The following papers were originally written as a series over 5 months by GSI president Keith Weiner. They are assembled on this page, but have not been edited into a single monolithic paper or otherwise.
The Unadulterated Gold Standard I
In Part I,we look at the period prior to and during the time of what we now call the Classical Gold Standard. It should be underscored that it worked pretty darned well. Under this standard, the United States produced more wealth at a faster pace than any other country before, or since. There were problems; such as laws to fix prices, and regulations to force banks to buy government bonds, but they were not an essential property of the gold standard. (Read More)
The Unadulterated Gold Standard II
In Part II, we discuss the era of heavy-handed intrusion by governments all over the world, central planning by central banks, and some of the destructive consequences of their actions. We covered the destabilized interest rate, foreign exchange rates, the Triffin dilemma with an irredeemable paper reserve currency, and the inevitable gold default by the US government which occurred in 1971. (Read More)
The Unadulterated Gold Standard III
In Part III, we look at the key features of the gold standard, emphasized the distinction between money (gold) and credit (everything else), and looked at bonds and the banking system including fractional reserves. (Read More)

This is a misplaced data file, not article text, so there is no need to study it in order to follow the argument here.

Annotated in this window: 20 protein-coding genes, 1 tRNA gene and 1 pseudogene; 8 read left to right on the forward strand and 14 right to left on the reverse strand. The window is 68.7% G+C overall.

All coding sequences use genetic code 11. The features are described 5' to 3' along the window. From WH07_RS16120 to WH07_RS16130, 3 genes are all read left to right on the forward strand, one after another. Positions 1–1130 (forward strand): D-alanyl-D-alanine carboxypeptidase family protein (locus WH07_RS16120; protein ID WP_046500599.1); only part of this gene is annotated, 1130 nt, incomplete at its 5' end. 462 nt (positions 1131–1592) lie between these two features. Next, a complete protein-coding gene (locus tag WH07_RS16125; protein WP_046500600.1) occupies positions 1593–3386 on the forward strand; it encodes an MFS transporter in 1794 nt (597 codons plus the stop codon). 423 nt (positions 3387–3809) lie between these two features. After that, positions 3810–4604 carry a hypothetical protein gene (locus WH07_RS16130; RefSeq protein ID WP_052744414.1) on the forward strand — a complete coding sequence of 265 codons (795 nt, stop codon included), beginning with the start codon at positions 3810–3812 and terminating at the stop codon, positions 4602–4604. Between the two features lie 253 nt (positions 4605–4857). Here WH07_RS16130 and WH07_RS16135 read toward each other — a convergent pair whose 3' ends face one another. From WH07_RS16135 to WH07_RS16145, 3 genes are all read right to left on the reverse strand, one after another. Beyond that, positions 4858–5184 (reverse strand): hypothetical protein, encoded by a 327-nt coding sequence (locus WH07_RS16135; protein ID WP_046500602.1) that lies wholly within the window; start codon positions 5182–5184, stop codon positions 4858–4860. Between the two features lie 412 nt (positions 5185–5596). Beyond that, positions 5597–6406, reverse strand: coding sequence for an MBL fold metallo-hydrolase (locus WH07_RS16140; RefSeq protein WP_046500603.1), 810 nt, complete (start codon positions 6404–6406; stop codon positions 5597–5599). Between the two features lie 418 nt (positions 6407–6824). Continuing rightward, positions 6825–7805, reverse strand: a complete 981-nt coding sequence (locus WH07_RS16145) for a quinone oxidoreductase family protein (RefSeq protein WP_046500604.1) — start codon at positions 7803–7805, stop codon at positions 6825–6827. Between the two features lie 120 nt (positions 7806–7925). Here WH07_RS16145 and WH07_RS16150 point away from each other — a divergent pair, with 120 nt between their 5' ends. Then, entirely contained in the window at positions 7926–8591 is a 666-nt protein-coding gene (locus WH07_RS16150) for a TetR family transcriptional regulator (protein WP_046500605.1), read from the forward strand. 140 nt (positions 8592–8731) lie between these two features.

The Unadulterated Gold Standard IV
In Part IV, we discuss the problem of clearing. The problem of clearing arises when merchants deal in large gross amounts, on which they earn small net profits. They would not typically have the gold coin to pay for the gross value of the goods they purchase. This is an intractable problem in a strict gold-coin-only system and it only grows if specialized enterprises are added. We considered the mechanics of Real Bills. It is interesting that goods flow from raw material producer to the consumer but the money flows from consumer to raw material producer. Without government involvement, and without banks, Real Bills circulate spontaneously. (Read More)
The Unadulterated Gold Standard V
In Part V, we look at the economics of Real Bills (or “Bills” for short). In Part IV, we noted that a Real Bill is credit that is not debt, so let’s start here.
The Real Bill is credit provided for clearing, without lending or borrowing. It is different than a bond. To review the bond, in Part III we showed how it arises out of the need to save. People must plan for retirement and senescence during their working years. Even if there is no way to lend at interest, this need still exists. So people hoarded part of their income by buying a commodity with a narrow bid-ask spread that was not perishable. Salt and silver are two commodities that were used for this purpose. For many reasons saving, in which one lends one’s wealth at interest, is superior to hoarding. Thus the bond was born. (Read More)